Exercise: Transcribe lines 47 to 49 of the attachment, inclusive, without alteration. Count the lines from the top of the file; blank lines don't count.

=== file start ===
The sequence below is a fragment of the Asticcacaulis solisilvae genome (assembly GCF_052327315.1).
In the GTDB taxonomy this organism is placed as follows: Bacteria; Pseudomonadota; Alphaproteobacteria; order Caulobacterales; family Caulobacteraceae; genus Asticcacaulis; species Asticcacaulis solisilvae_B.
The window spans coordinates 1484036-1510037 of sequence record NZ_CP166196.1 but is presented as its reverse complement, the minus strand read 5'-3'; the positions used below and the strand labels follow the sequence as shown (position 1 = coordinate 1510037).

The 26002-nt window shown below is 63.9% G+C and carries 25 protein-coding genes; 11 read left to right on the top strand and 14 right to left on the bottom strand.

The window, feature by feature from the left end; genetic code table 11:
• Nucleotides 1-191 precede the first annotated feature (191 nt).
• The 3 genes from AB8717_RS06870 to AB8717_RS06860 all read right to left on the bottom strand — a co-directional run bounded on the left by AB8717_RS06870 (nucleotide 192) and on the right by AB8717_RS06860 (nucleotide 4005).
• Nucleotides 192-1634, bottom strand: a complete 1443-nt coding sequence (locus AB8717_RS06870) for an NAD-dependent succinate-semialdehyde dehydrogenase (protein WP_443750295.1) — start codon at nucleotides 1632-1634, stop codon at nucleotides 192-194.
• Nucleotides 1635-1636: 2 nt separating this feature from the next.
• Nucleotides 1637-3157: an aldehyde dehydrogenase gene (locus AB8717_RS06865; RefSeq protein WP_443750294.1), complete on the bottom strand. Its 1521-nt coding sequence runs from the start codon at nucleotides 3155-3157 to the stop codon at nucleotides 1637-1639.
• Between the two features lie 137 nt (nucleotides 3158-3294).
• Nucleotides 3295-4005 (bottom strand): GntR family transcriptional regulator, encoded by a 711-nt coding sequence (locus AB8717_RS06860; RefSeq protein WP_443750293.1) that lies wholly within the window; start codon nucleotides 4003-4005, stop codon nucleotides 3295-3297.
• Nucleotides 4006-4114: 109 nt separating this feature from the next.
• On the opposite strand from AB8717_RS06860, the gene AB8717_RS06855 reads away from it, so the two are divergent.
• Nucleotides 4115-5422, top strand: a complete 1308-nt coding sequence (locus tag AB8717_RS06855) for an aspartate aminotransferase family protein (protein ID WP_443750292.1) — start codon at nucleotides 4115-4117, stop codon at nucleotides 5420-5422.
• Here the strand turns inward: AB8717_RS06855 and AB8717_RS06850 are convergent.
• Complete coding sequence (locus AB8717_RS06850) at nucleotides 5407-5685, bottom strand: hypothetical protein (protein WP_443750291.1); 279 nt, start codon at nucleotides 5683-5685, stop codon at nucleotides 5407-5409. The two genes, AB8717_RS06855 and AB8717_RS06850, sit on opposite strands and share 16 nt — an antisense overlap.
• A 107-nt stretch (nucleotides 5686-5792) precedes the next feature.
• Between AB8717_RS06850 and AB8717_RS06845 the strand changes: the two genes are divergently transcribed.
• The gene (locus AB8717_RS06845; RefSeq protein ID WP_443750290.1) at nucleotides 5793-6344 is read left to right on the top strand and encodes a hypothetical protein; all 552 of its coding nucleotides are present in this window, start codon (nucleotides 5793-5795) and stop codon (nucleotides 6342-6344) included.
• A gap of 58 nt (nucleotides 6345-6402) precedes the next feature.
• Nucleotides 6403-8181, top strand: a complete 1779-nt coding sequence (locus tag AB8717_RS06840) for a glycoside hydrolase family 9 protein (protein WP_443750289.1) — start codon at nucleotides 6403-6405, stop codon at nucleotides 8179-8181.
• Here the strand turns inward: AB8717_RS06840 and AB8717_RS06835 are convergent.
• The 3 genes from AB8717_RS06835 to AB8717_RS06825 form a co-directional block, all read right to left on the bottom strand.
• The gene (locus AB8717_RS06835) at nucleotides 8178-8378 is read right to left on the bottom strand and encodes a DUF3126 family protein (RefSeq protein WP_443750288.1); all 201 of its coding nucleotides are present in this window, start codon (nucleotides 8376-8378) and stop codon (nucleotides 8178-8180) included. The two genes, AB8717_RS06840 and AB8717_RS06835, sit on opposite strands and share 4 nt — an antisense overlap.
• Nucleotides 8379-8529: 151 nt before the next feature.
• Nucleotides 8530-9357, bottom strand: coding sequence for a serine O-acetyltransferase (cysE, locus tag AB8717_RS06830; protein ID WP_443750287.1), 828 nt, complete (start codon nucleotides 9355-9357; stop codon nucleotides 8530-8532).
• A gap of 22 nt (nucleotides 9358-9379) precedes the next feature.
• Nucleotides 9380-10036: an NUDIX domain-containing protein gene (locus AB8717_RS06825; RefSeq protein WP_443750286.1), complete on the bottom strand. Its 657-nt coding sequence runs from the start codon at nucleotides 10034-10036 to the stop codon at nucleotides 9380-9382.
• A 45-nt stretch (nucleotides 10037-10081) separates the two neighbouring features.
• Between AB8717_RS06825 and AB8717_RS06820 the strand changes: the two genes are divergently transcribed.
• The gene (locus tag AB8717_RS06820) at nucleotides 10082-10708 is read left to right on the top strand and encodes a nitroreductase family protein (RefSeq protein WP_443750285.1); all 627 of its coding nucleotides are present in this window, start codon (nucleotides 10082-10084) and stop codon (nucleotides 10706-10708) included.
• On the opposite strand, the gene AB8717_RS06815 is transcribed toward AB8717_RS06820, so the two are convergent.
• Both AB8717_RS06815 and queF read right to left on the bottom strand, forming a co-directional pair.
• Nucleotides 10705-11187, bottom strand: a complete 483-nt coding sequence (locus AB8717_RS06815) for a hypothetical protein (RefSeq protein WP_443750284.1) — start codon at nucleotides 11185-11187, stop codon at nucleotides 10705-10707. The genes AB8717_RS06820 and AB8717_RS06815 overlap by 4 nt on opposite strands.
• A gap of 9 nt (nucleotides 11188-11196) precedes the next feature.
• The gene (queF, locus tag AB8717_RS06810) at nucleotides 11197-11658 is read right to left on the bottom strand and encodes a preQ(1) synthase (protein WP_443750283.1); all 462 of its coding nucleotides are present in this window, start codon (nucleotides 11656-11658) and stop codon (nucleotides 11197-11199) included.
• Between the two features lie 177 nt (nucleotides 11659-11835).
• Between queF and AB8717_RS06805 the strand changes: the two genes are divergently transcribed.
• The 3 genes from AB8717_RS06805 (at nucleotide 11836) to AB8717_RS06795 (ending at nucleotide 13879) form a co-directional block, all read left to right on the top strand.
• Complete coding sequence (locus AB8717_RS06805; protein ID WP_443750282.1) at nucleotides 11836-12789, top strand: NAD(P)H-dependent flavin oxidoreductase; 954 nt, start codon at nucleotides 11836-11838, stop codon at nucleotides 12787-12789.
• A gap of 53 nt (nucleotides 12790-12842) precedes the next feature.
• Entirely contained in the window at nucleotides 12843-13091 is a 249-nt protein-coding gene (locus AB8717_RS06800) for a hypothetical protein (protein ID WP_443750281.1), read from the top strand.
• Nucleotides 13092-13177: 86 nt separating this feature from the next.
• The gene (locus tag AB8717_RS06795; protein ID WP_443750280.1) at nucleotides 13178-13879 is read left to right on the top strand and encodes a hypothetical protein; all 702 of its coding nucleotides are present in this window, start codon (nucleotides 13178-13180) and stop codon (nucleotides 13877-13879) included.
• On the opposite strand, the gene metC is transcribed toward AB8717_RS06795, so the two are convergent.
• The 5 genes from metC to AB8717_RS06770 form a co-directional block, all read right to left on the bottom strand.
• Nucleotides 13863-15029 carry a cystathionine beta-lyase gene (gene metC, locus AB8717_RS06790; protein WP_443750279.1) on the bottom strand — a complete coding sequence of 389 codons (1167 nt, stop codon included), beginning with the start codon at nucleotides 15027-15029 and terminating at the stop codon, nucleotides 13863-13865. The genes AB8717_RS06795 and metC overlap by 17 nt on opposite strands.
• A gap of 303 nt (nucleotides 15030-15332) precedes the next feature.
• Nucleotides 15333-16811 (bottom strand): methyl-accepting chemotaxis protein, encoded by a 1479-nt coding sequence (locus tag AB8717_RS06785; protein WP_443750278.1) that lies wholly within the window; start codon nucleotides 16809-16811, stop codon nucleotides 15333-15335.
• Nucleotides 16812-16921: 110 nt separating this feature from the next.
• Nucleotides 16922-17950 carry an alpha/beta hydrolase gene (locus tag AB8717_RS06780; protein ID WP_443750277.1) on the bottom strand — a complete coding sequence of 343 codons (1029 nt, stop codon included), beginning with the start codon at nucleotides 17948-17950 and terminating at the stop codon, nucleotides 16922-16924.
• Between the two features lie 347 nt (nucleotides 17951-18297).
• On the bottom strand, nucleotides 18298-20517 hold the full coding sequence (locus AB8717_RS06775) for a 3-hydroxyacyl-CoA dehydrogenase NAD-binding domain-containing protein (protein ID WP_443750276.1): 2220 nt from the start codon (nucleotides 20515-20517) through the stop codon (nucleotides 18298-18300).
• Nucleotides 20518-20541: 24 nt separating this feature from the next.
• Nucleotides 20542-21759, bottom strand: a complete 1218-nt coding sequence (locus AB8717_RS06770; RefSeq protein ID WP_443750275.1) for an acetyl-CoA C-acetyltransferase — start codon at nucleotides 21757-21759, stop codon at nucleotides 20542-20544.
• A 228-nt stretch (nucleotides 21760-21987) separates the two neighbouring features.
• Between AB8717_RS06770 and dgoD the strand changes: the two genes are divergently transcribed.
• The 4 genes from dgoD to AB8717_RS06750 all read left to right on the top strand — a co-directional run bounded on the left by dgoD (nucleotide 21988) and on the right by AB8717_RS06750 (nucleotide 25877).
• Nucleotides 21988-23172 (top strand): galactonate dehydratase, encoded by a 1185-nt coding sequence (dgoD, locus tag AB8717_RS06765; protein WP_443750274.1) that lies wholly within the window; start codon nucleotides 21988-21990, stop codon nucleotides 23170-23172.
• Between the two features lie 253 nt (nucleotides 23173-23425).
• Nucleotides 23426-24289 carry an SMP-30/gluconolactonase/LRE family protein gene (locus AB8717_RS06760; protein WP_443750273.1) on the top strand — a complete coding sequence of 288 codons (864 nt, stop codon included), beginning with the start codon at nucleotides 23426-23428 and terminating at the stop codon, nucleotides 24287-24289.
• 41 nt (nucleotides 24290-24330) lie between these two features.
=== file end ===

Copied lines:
• The 5 genes from metC to AB8717_RS06770 form a co-directional block, all read right to left on the bottom strand.
• Nucleotides 13863-15029 carry a cystathionine beta-lyase gene (gene metC, locus AB8717_RS06790; protein WP_443750279.1) on the bottom strand — a complete coding sequence of 389 codons (1167 nt, stop codon included), beginning with the start codon at nucleotides 15027-15029 and terminating at the stop codon, nucleotides 13863-13865. The genes AB8717_RS06795 and metC overlap by 17 nt on opposite strands.
• A gap of 303 nt (nucleotides 15030-15332) precedes the next feature.